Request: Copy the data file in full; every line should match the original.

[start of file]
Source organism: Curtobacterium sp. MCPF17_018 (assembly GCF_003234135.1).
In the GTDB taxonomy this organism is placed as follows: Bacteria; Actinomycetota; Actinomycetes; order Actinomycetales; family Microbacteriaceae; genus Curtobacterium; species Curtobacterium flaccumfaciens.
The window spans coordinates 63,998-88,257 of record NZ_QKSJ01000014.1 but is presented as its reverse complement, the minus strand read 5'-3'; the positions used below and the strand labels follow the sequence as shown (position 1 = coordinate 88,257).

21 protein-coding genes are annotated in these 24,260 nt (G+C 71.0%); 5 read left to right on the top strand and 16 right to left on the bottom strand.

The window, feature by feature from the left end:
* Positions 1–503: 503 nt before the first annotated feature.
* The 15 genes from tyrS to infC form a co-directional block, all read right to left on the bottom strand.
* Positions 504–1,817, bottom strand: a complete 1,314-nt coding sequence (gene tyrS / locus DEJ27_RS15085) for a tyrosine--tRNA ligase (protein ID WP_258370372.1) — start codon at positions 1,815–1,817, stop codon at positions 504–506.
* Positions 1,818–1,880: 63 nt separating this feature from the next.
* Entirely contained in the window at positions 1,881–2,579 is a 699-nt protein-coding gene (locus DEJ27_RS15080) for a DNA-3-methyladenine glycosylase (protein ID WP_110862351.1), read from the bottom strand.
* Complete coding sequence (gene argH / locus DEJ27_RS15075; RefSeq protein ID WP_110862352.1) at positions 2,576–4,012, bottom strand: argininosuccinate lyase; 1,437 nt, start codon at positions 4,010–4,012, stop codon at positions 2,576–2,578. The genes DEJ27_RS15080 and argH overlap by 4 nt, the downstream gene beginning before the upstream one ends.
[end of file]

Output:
Source organism: Curtobacterium sp. MCPF17_018 (assembly GCF_003234135.1).
In the GTDB taxonomy this organism is placed as follows: Bacteria; Actinomycetota; Actinomycetes; order Actinomycetales; family Microbacteriaceae; genus Curtobacterium; species Curtobacterium flaccumfaciens.
The window spans coordinates 63,998-88,257 of record NZ_QKSJ01000014.1 but is presented as its reverse complement, the minus strand read 5'-3'; the positions used below and the strand labels follow the sequence as shown (position 1 = coordinate 88,257).

21 protein-coding genes are annotated in these 24,260 nt (G+C 71.0%); 5 read left to right on the top strand and 16 right to left on the bottom strand.

The window, feature by feature from the left end:
* Positions 1–503: 503 nt before the first annotated feature.
* The 15 genes from tyrS to infC form a co-directional block, all read right to left on the bottom strand.
* Positions 504–1,817, bottom strand: a complete 1,314-nt coding sequence (gene tyrS / locus DEJ27_RS15085) for a tyrosine--tRNA ligase (protein ID WP_258370372.1) — start codon at positions 1,815–1,817, stop codon at positions 504–506.
* Positions 1,818–1,880: 63 nt separating this feature from the next.
* Entirely contained in the window at positions 1,881–2,579 is a 699-nt protein-coding gene (locus DEJ27_RS15080) for a DNA-3-methyladenine glycosylase (protein ID WP_110862351.1), read from the bottom strand.
* Complete coding sequence (gene argH / locus DEJ27_RS15075; RefSeq protein ID WP_110862352.1) at positions 2,576–4,012, bottom strand: argininosuccinate lyase; 1,437 nt, start codon at positions 4,010–4,012, stop codon at positions 2,576–2,578. The genes DEJ27_RS15080 and argH overlap by 4 nt, the downstream gene beginning before the upstream one ends.